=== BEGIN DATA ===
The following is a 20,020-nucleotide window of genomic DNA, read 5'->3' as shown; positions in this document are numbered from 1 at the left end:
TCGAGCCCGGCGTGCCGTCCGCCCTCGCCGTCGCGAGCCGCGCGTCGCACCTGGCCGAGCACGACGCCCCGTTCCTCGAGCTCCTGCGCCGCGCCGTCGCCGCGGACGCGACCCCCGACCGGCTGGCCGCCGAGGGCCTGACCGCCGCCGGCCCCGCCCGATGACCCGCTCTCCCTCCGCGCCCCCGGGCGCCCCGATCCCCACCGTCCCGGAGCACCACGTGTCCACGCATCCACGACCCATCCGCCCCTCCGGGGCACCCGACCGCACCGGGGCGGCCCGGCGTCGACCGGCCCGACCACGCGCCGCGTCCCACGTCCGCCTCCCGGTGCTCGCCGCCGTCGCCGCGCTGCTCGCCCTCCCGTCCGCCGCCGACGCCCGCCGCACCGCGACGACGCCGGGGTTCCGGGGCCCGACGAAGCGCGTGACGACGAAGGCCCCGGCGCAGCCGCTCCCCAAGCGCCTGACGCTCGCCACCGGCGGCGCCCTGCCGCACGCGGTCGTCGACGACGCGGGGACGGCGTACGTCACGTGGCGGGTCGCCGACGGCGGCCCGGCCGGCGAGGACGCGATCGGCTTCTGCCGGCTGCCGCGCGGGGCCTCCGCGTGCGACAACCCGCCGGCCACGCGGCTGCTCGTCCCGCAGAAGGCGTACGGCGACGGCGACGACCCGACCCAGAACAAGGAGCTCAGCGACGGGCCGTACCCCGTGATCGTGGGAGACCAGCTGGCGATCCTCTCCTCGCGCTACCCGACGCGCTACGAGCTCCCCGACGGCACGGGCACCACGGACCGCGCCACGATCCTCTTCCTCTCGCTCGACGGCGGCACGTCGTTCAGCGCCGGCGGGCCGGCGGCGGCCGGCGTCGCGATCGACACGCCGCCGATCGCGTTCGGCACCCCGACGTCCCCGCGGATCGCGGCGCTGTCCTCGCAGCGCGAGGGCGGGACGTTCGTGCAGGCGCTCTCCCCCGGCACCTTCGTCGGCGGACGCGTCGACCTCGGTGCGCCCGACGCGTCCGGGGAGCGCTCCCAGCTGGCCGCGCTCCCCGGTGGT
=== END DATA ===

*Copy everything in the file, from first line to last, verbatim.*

The following is a 20,020-nucleotide window of genomic DNA, read 5'->3' as shown; positions in this document are numbered from 1 at the left end:
TCGAGCCCGGCGTGCCGTCCGCCCTCGCCGTCGCGAGCCGCGCGTCGCACCTGGCCGAGCACGACGCCCCGTTCCTCGAGCTCCTGCGCCGCGCCGTCGCCGCGGACGCGACCCCCGACCGGCTGGCCGCCGAGGGCCTGACCGCCGCCGGCCCCGCCCGATGACCCGCTCTCCCTCCGCGCCCCCGGGCGCCCCGATCCCCACCGTCCCGGAGCACCACGTGTCCACGCATCCACGACCCATCCGCCCCTCCGGGGCACCCGACCGCACCGGGGCGGCCCGGCGTCGACCGGCCCGACCACGCGCCGCGTCCCACGTCCGCCTCCCGGTGCTCGCCGCCGTCGCCGCGCTGCTCGCCCTCCCGTCCGCCGCCGACGCCCGCCGCACCGCGACGACGCCGGGGTTCCGGGGCCCGACGAAGCGCGTGACGACGAAGGCCCCGGCGCAGCCGCTCCCCAAGCGCCTGACGCTCGCCACCGGCGGCGCCCTGCCGCACGCGGTCGTCGACGACGCGGGGACGGCGTACGTCACGTGGCGGGTCGCCGACGGCGGCCCGGCCGGCGAGGACGCGATCGGCTTCTGCCGGCTGCCGCGCGGGGCCTCCGCGTGCGACAACCCGCCGGCCACGCGGCTGCTCGTCCCGCAGAAGGCGTACGGCGACGGCGACGACCCGACCCAGAACAAGGAGCTCAGCGACGGGCCGTACCCCGTGATCGTGGGAGACCAGCTGGCGATCCTCTCCTCGCGCTACCCGACGCGCTACGAGCTCCCCGACGGCACGGGCACCACGGACCGCGCCACGATCCTCTTCCTCTCGCTCGACGGCGGCACGTCGTTCAGCGCCGGCGGGCCGGCGGCGGCCGGCGTCGCGATCGACACGCCGCCGATCGCGTTCGGCACCCCGACGTCCCCGCGGATCGCGGCGCTGTCCTCGCAGCGCGAGGGCGGGACGTTCGTGCAGGCGCTCTCCCCCGGCACCTTCGTCGGCGGACGCGTCGACCTCGGTGCGCCCGACGCGTCCGGGGAGCGCTCCCAGCTGGCCGCGCTCCCCGGTGGT